Busy mamas: Gentle ways to nurture yourself


Becoming a parent is the greatest gift life can bring. Nothing compares to those feelings of pure unconditional love a mother feels for her child. But as fulfilling, exciting and heartwarming as it can be, it’s also exhausting. The early years can bring with them countless sleepless nights, and the demand on your attention is unrelenting.


Some mothers feel like it’s selfish to take time away from their children, but the truth is, caring  for yourself and fulfilling your own needs can only help you feel healthier and more whole. You are not an endless fountain of energy; it has to come from somewhere! Even half an hour a day doing something that relaxes you or recharges you and gets you in touch with who you are can do wonders.



What do YOU need?

Most parenting blogs and articles out there seem to agree it’s important for mothers to carve out time for themselves. But every mother is unique, and each one of you will have a different idea about what self-care means for you.

If you used to be a social butterfly who loved spending time with friends before you had kids, then taking a quiet bubble bath with some herbal tea every night might not actually be what you need. Perhaps you need to plan a girl’s night out and go dancing instead.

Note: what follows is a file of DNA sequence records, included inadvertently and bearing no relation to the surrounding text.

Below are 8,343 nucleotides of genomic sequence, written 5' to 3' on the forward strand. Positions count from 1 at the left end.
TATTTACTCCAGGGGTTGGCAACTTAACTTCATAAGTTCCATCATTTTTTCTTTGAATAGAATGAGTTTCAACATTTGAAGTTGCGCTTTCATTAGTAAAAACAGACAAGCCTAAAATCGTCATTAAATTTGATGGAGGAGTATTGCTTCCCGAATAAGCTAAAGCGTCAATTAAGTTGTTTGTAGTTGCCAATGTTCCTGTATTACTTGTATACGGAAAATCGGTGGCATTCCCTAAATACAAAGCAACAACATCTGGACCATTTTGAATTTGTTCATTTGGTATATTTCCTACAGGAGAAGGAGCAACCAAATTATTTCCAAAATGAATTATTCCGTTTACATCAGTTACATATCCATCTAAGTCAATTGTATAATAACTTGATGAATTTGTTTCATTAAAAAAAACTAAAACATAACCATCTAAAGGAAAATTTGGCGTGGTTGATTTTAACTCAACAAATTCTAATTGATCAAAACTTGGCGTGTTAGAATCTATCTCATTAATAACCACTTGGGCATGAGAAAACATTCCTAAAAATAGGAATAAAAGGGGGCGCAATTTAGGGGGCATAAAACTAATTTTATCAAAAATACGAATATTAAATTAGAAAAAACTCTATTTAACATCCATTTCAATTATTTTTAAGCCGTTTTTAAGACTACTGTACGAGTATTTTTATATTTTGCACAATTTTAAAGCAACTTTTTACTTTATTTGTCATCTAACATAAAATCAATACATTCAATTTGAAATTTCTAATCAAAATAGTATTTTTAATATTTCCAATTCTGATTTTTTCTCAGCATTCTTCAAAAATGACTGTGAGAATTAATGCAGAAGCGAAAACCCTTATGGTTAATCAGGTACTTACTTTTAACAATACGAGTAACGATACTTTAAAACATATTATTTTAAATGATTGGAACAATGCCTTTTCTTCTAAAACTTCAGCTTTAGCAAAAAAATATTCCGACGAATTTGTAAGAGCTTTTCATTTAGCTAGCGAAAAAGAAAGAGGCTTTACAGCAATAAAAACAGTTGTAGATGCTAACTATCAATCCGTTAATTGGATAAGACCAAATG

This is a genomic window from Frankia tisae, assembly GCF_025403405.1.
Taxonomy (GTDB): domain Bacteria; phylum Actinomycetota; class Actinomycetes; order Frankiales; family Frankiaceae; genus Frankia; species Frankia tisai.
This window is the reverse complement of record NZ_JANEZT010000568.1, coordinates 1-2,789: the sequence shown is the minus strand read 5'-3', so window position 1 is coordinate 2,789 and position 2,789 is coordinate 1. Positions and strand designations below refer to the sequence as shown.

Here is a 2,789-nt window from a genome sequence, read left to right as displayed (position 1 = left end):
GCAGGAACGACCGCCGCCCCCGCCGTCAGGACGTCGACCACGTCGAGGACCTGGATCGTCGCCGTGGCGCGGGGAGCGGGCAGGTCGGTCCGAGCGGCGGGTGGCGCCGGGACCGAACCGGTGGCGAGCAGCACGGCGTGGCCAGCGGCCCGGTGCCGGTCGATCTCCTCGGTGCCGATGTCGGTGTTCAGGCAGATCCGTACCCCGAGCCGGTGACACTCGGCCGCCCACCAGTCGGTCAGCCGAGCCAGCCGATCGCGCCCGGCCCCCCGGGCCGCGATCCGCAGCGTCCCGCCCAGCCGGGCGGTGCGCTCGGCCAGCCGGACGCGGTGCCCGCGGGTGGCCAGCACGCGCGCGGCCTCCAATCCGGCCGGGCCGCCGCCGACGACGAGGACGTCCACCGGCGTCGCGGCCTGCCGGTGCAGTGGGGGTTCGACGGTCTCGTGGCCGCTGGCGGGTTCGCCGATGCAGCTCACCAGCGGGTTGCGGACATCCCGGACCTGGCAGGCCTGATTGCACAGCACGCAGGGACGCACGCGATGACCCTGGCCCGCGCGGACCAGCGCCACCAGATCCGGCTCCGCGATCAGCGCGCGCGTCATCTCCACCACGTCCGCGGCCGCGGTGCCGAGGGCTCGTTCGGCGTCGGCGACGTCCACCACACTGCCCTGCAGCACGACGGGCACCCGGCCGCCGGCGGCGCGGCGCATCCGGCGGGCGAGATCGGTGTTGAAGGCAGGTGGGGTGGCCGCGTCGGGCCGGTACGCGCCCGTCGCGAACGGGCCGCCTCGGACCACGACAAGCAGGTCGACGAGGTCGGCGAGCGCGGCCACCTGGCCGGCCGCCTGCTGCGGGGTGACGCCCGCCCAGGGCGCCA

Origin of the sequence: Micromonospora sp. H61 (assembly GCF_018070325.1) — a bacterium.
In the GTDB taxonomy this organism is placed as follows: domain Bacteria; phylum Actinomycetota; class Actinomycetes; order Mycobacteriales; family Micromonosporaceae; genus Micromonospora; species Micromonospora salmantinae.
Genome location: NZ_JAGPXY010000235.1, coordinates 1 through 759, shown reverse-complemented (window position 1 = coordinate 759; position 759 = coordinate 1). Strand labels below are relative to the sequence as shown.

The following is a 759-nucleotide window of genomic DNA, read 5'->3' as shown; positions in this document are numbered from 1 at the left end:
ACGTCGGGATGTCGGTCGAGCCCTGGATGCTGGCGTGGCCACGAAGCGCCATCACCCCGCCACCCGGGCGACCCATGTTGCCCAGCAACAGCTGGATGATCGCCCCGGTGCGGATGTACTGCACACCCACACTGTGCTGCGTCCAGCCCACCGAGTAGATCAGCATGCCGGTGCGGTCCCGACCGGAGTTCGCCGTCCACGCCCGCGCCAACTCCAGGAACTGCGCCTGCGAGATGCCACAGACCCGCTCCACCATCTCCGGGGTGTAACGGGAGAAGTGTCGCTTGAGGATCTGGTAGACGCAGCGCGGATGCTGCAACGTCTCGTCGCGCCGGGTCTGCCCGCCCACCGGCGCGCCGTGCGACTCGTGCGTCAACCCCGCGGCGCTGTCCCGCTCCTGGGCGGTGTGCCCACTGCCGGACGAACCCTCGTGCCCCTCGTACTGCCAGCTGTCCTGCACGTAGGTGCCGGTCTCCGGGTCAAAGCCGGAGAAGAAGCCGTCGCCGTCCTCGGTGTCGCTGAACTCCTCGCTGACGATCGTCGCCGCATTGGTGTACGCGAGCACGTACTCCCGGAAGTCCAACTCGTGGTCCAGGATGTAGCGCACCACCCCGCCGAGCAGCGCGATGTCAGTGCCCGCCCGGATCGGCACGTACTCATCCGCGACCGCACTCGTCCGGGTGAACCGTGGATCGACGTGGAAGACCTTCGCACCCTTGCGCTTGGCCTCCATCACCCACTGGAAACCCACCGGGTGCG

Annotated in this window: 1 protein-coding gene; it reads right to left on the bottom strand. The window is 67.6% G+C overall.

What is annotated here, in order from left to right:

Maybe your idea of a good time is going for a walk by yourself every night when your partner comes home from work. Or maybe it’s hauling out your old acrylic paints from the closet and painting for an hour. Maybe it’s simply wrapping yourself in your favourite old sweater and daydreaming while you look out your kitchen window without interruption for twenty minutes.

No matter what it is, it’s important to find a way to make it happen so you can continue to care for your loved ones without becoming depleted and worn out.



Asking for help

In order to get a break, you will need to ask for help. This can be very difficult for some mothers, and some might even feel they don’t really WANT to be away from their baby, especially if they have an infant. But it really doesn’t matter if you leave the home or not. Some of you might feel perfectly comfortable going to a coffee shop or out to a movie, but if not, that’s  fine.

If you would prefer to be within hearing range of your baby, you could ask your partner or a friend or family member to come hold your baby or amuse your toddler while you take some time for yourself. If you don’t have a partner, consider finding a mother’s helper who can come over for an hour a few times a week. You can also swap childcare with a friend; you can watch her baby one day and she can watch yours another day.

The possibilities are endless, and you will be amazed at how spending even a short amount of time doing something for yourself every day can make a big difference. Remembering who you were as a woman and taking the time to honour that part of you and care for it can go great lengths to helping you parent, and will benefit the whole family in the long run.


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